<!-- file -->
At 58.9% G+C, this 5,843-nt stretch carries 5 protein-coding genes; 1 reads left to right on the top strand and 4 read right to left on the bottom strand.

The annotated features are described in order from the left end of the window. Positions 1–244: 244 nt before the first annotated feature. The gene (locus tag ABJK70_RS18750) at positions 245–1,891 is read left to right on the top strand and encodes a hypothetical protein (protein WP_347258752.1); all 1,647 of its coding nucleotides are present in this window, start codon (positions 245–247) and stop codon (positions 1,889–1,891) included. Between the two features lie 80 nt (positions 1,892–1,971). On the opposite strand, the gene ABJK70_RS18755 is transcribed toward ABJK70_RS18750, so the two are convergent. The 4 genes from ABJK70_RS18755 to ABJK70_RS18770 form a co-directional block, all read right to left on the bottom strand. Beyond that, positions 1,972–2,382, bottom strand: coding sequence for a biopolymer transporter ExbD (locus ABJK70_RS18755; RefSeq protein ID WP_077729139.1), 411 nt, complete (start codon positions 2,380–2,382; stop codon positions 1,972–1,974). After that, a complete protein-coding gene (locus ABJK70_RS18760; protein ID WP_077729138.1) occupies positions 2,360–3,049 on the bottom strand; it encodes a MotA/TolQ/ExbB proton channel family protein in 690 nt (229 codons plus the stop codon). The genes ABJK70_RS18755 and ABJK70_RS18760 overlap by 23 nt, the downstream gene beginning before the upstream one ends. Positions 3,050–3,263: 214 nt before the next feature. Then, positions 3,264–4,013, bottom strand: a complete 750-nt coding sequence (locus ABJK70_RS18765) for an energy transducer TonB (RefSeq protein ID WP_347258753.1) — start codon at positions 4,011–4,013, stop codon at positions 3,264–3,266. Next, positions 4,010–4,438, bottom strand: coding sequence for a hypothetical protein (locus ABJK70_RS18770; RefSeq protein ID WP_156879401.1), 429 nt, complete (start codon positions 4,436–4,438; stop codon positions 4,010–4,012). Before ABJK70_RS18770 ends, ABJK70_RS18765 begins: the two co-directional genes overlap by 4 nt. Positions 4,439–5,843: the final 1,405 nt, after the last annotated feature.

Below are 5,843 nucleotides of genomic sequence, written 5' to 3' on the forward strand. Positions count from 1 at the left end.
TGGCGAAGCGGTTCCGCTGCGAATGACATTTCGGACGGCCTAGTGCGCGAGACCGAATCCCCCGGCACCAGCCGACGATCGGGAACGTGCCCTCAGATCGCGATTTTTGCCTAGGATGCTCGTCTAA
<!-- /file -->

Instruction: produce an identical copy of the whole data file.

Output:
At 58.9% G+C, this 5,843-nt stretch carries 5 protein-coding genes; 1 reads left to right on the top strand and 4 read right to left on the bottom strand.

The annotated features are described in order from the left end of the window. Positions 1–244: 244 nt before the first annotated feature. The gene (locus tag ABJK70_RS18750) at positions 245–1,891 is read left to right on the top strand and encodes a hypothetical protein (protein WP_347258752.1); all 1,647 of its coding nucleotides are present in this window, start codon (positions 245–247) and stop codon (positions 1,889–1,891) included. Between the two features lie 80 nt (positions 1,892–1,971). On the opposite strand, the gene ABJK70_RS18755 is transcribed toward ABJK70_RS18750, so the two are convergent. The 4 genes from ABJK70_RS18755 to ABJK70_RS18770 form a co-directional block, all read right to left on the bottom strand. Beyond that, positions 1,972–2,382, bottom strand: coding sequence for a biopolymer transporter ExbD (locus ABJK70_RS18755; RefSeq protein ID WP_077729139.1), 411 nt, complete (start codon positions 2,380–2,382; stop codon positions 1,972–1,974). After that, a complete protein-coding gene (locus ABJK70_RS18760; protein ID WP_077729138.1) occupies positions 2,360–3,049 on the bottom strand; it encodes a MotA/TolQ/ExbB proton channel family protein in 690 nt (229 codons plus the stop codon). The genes ABJK70_RS18755 and ABJK70_RS18760 overlap by 23 nt, the downstream gene beginning before the upstream one ends. Positions 3,050–3,263: 214 nt before the next feature. Then, positions 3,264–4,013, bottom strand: a complete 750-nt coding sequence (locus ABJK70_RS18765) for an energy transducer TonB (RefSeq protein ID WP_347258753.1) — start codon at positions 4,011–4,013, stop codon at positions 3,264–3,266. Next, positions 4,010–4,438, bottom strand: coding sequence for a hypothetical protein (locus ABJK70_RS18770; RefSeq protein ID WP_156879401.1), 429 nt, complete (start codon positions 4,436–4,438; stop codon positions 4,010–4,012). Before ABJK70_RS18770 ends, ABJK70_RS18765 begins: the two co-directional genes overlap by 4 nt. Positions 4,439–5,843: the final 1,405 nt, after the last annotated feature.

Below are 5,843 nucleotides of genomic sequence, written 5' to 3' on the forward strand. Positions count from 1 at the left end.
TGGCGAAGCGGTTCCGCTGCGAATGACATTTCGGACGGCCTAGTGCGCGAGACCGAATCCCCCGGCACCAGCCGACGATCGGGAACGTGCCCTCAGATCGCGATTTTTGCCTAGGATGCTCGTCTAA